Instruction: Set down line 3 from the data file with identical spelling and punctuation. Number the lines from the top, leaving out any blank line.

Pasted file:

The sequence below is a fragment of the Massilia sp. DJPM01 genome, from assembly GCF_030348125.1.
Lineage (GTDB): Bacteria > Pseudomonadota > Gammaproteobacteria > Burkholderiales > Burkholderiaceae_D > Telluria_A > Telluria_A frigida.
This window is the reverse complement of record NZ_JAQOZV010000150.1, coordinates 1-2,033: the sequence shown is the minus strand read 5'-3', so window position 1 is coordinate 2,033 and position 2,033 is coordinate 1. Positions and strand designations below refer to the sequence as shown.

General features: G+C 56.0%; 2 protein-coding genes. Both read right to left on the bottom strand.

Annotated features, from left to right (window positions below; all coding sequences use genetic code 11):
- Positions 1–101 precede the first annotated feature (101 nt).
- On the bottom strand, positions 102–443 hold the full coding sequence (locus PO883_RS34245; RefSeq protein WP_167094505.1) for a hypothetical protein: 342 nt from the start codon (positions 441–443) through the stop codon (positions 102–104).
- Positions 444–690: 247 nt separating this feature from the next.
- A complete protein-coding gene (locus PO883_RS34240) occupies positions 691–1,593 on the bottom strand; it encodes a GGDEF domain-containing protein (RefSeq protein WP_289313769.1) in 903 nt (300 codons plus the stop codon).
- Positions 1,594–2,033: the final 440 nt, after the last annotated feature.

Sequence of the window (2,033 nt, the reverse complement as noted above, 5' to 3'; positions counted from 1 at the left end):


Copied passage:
This window is the reverse complement of record NZ_JAQOZV010000150.1, coordinates 1-2,033: the sequence shown is the minus strand read 5'-3', so window position 1 is coordinate 2,033 and position 2,033 is coordinate 1. Positions and strand designations below refer to the sequence as shown.